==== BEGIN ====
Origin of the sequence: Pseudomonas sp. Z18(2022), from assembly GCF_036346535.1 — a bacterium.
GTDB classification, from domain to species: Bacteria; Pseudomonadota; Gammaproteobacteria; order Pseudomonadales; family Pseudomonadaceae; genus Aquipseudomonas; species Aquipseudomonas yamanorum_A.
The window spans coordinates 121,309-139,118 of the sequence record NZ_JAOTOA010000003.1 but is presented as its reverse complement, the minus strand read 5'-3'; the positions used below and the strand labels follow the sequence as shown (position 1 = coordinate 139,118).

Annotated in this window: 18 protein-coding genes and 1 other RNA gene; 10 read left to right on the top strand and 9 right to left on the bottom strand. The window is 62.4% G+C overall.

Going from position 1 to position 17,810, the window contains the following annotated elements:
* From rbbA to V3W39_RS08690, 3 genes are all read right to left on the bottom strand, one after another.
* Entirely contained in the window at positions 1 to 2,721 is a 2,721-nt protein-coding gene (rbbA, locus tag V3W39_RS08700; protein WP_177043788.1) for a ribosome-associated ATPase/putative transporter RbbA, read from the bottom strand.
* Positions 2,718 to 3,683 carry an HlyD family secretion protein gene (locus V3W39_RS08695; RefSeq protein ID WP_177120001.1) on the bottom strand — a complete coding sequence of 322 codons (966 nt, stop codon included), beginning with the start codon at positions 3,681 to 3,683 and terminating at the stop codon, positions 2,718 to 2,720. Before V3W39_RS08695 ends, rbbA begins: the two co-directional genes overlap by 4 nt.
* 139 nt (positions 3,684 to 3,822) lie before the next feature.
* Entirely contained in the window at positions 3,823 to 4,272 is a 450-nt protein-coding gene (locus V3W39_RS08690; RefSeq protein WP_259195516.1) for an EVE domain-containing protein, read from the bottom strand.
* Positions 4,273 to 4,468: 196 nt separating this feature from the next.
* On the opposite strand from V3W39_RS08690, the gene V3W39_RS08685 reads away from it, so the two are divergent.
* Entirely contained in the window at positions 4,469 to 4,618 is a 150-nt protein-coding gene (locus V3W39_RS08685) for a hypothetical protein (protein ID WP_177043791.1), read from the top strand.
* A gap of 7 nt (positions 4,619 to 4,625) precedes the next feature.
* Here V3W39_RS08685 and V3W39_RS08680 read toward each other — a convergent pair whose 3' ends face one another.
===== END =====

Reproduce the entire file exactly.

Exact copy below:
Origin of the sequence: Pseudomonas sp. Z18(2022), from assembly GCF_036346535.1 — a bacterium.
GTDB classification, from domain to species: Bacteria; Pseudomonadota; Gammaproteobacteria; order Pseudomonadales; family Pseudomonadaceae; genus Aquipseudomonas; species Aquipseudomonas yamanorum_A.
The window spans coordinates 121,309-139,118 of the sequence record NZ_JAOTOA010000003.1 but is presented as its reverse complement, the minus strand read 5'-3'; the positions used below and the strand labels follow the sequence as shown (position 1 = coordinate 139,118).

Annotated in this window: 18 protein-coding genes and 1 other RNA gene; 10 read left to right on the top strand and 9 right to left on the bottom strand. The window is 62.4% G+C overall.

Going from position 1 to position 17,810, the window contains the following annotated elements:
* From rbbA to V3W39_RS08690, 3 genes are all read right to left on the bottom strand, one after another.
* Entirely contained in the window at positions 1 to 2,721 is a 2,721-nt protein-coding gene (rbbA, locus tag V3W39_RS08700; protein WP_177043788.1) for a ribosome-associated ATPase/putative transporter RbbA, read from the bottom strand.
* Positions 2,718 to 3,683 carry an HlyD family secretion protein gene (locus V3W39_RS08695; RefSeq protein ID WP_177120001.1) on the bottom strand — a complete coding sequence of 322 codons (966 nt, stop codon included), beginning with the start codon at positions 3,681 to 3,683 and terminating at the stop codon, positions 2,718 to 2,720. Before V3W39_RS08695 ends, rbbA begins: the two co-directional genes overlap by 4 nt.
* 139 nt (positions 3,684 to 3,822) lie before the next feature.
* Entirely contained in the window at positions 3,823 to 4,272 is a 450-nt protein-coding gene (locus V3W39_RS08690; RefSeq protein WP_259195516.1) for an EVE domain-containing protein, read from the bottom strand.
* Positions 4,273 to 4,468: 196 nt separating this feature from the next.
* On the opposite strand from V3W39_RS08690, the gene V3W39_RS08685 reads away from it, so the two are divergent.
* Entirely contained in the window at positions 4,469 to 4,618 is a 150-nt protein-coding gene (locus V3W39_RS08685) for a hypothetical protein (protein ID WP_177043791.1), read from the top strand.
* A gap of 7 nt (positions 4,619 to 4,625) precedes the next feature.
* Here V3W39_RS08685 and V3W39_RS08680 read toward each other — a convergent pair whose 3' ends face one another.